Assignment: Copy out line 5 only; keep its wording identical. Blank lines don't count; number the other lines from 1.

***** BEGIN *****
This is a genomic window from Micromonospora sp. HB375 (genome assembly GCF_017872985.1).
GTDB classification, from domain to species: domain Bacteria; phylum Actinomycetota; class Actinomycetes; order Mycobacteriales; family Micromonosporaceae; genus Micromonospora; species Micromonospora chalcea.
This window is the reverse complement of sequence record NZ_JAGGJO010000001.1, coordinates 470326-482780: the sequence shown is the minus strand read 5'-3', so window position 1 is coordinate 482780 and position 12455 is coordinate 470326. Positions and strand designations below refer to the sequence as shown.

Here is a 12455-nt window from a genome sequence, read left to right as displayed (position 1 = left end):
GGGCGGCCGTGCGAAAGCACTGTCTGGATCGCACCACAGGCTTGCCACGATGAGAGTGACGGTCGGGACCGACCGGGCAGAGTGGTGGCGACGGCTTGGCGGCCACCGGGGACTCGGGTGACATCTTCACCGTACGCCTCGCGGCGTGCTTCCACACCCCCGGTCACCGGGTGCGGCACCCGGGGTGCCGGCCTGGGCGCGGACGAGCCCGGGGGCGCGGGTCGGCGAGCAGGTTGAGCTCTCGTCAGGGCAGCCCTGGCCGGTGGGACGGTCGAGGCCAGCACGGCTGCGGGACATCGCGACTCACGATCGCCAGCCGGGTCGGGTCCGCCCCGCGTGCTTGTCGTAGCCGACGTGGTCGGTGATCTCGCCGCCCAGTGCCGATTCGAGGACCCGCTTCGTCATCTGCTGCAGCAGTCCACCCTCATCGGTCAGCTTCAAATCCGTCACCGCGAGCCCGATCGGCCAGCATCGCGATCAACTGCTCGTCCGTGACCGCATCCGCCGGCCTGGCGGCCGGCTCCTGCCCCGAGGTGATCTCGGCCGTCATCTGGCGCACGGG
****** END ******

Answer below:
GGGCGGCCGTGCGAAAGCACTGTCTGGATCGCACCACAGGCTTGCCACGATGAGAGTGACGGTCGGGACCGACCGGGCAGAGTGGTGGCGACGGCTTGGCGGCCACCGGGGACTCGGGTGACATCTTCACCGTACGCCTCGCGGCGTGCTTCCACACCCCCGGTCACCGGGTGCGGCACCCGGGGTGCCGGCCTGGGCGCGGACGAGCCCGGGGGCGCGGGTCGGCGAGCAGGTTGAGCTCTCGTCAGGGCAGCCCTGGCCGGTGGGACGGTCGAGGCCAGCACGGCTGCGGGACATCGCGACTCACGATCGCCAGCCGGGTCGGGTCCGCCCCGCGTGCTTGTCGTAGCCGACGTGGTCGGTGATCTCGCCGCCCAGTGCCGATTCGAGGACCCGCTTCGTCATCTGCTGCAGCAGTCCACCCTCATCGGTCAGCTTCAAATCCGTCACCGCGAGCCCGATCGGCCAGCATCGCGATCAACTGCTCGTCCGTGACCGCATCCGCCGGCCTGGCGGCCGGCTCCTGCCCCGAGGTGATCTCGGCCGTCATCTGGCGCACGGG